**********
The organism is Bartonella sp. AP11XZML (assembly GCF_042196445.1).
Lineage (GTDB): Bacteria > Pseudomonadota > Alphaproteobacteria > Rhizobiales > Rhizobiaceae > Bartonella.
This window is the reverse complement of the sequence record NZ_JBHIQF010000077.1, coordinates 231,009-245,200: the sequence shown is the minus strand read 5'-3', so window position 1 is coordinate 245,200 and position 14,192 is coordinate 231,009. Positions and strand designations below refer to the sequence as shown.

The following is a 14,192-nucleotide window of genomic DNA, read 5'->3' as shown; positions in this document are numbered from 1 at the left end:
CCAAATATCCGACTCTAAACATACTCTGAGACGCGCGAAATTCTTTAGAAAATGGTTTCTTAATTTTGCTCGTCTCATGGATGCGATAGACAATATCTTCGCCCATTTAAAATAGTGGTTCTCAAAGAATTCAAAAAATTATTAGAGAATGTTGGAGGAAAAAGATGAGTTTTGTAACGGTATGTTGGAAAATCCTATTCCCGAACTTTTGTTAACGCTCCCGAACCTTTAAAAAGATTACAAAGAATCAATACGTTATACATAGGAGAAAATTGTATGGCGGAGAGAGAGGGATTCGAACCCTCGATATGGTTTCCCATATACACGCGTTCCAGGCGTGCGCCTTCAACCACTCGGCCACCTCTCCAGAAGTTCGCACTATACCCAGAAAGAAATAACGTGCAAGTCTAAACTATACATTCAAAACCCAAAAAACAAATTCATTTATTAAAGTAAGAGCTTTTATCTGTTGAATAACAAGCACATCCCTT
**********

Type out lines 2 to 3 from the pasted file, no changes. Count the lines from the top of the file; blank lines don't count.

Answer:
Lineage (GTDB): Bacteria > Pseudomonadota > Alphaproteobacteria > Rhizobiales > Rhizobiaceae > Bartonella.
This window is the reverse complement of the sequence record NZ_JBHIQF010000077.1, coordinates 231,009-245,200: the sequence shown is the minus strand read 5'-3', so window position 1 is coordinate 245,200 and position 14,192 is coordinate 231,009. Positions and strand designations below refer to the sequence as shown.